I share a love of old movies with my Father. Of course, these old movies were ones I never saw in a movie house. That wasn’t the case with my Father. As a child, he saw them on the big screen. And, when he was in the Navy, one of his assignments was Bremerton, at the Fleet Movie exchange. His job was to catalog the new movies coming out, and make sure they were issued to the right ships. Of course, he had to inspect them before shipping them. One of his favorite movie stars from that era was Rita Hayward. I was never at a loss as to what to get him for his birthday or Christmas. I think we have given him every John Wayne movie ever made, the TV series Star Gate, and a host of Jimmy Cagne, Cary Grant, Thin Man, and other movies.
My parents turned the little basement bedroom into their office. My father uses the internet to check his stocks, and other things. One of his favorite indulgences is to play a few games of solitaire. Not wanting to waste his day, he limits himself to three or four games.
My mother was interested in genealogy. One year, when she visited us in San Jose, she was very curious to know more about something just beginning to be called the internet. We sat her down at our old Atari, with a 2.4 kps modem. There was no such thing as a browser. She began to make queries, limited to text. She worked on our computer for several days, drawing out information for her studies. She was both grateful at the information available, yet disappointed she could not get to more of it.
After she died, my Father asked us to go through her stuff, and sort it out. My brother, Steve, took the accumulated genealogy material, promising to work on it when he had time. I look forward to the finished product. One of the things I noticed was that she had been trying to make prints of photos, using a first generation laser printer. I am always a little sad that she did not live to see the high quality printers that are commonly available. I can only imagine to what use she would have put it.
The house has a sun room. This room has evolved over time. When my Mother was still alive, there was a glass table, and the room had a light and airy feel. Now there is a more sturdy wooden table, and shelves for starting plants.
The walls are adorned with yet more pictures of their grand children. I imagine if we had sent more, she would have papered every wall of the house with thme.
My mother, and one of her sisters, refinished two cabinets, transforming them into a china cabinet. It houses the Nartaki china my father brought back from Japan, after serving his tour in the Korean War. There are also other nick nacks which softly remind me of my Mother.
Stepping from the sun room to the backyard is to go back in time to a place which is forever summer. The deck and the lawn have hosted a hoard of family and friends over the years. Our kids crowded into the camper with my brother’s daughters, playing Uno and other games until all hours. There were more barbeques in the backyard, with wall to wall people than I can remember. There was even one wedding. When I am in the backyard, I can clearly remember the people there, and, sometimes, what we talked about. The children, of course, loved running back and forth, hanging from trees, and doing all those things that have a parent keeping a sharp eye on.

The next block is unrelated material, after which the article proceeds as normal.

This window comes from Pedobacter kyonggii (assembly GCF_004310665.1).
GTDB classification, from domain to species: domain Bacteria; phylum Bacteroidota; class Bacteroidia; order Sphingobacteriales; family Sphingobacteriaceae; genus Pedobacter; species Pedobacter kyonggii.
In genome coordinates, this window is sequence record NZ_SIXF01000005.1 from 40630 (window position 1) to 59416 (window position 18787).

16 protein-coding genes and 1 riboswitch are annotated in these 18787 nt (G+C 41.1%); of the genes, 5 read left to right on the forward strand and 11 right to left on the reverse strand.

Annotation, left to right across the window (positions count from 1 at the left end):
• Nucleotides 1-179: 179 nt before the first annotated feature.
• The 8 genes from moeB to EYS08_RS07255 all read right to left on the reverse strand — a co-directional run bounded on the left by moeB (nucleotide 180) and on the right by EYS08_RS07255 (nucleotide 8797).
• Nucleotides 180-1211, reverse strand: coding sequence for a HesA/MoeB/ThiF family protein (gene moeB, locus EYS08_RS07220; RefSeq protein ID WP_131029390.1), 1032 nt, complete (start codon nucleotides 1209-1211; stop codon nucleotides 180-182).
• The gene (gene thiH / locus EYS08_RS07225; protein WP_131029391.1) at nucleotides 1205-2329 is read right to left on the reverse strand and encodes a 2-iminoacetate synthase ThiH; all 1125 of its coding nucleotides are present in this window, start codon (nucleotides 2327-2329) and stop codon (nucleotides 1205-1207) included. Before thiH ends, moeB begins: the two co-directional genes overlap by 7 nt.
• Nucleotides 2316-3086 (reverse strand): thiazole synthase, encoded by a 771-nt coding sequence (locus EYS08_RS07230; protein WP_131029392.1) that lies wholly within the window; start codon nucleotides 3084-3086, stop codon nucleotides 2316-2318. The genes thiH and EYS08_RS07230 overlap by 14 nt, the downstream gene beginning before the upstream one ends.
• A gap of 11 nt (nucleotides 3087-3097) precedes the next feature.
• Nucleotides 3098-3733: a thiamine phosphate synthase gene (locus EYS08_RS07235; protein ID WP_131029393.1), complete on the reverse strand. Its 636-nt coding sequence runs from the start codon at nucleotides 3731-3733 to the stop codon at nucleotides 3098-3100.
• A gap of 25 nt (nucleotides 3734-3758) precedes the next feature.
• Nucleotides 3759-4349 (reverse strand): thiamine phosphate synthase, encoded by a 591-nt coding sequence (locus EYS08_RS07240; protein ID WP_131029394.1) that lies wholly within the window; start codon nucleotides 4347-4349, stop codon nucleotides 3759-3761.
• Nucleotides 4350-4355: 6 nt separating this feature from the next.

My father’s passion is gardening. It came in to full bloom, so to speak, on Country Club Road. And he brought it to fruition on Jonquil. One thing he did not count on was he voracious deer which live down by the river, but roam in the evening to graze. Over time, he has tried lights, radios on a night, and finally settled on high fencing to keep the deer at bay. At various times, my brothers in law have repaired his cages.
His gardening is with a purpose, to create the next edition of “Gunpowder”. This is an ever changing mix of Jalapeño and Anaheim and other peppers, dried, and ground into a powder. In the past, he has used grow lights under the house to get the plants started. One of my sisters used to tease him that people must be wondering what he was “really” growing in the crawl space.
A couple of years ago, my Father decided to replace his dilapidated wooden fence with a new one. One of his grand children did much of the work. And it was left to my brother and me to fence in his primary garden. Aside from the incredible number of rocks, our biggest challenge was to stair-step the fence up the slope, since the prefabricated sections could not be racked.
His back yard is adjacent to a golf course. It gives the illusion of a sweeping backyard that goes on forever. Many times we have sat on the deck, watching golfers come and go. Once, my Father had some thought of golfing. But, the time and money required to become proficient were more than he wanted to invest.
My Father adjusted to life without my Mother. For a time, we watched to see if he was “slipping”. Happily, for many years, that hasn’t been so. We continue to come and visit. However, as I look around, I see the future. I see a time when someone else will come, and live here. The knick-knacks and paintings will disappear. The walls will be repainted. And, I won’t come and stay here anymore.
When I first started blogging, I made a vow to myself. I wasn’t writing for other people. I was writing for myself, that I might remember. And I will remember, always.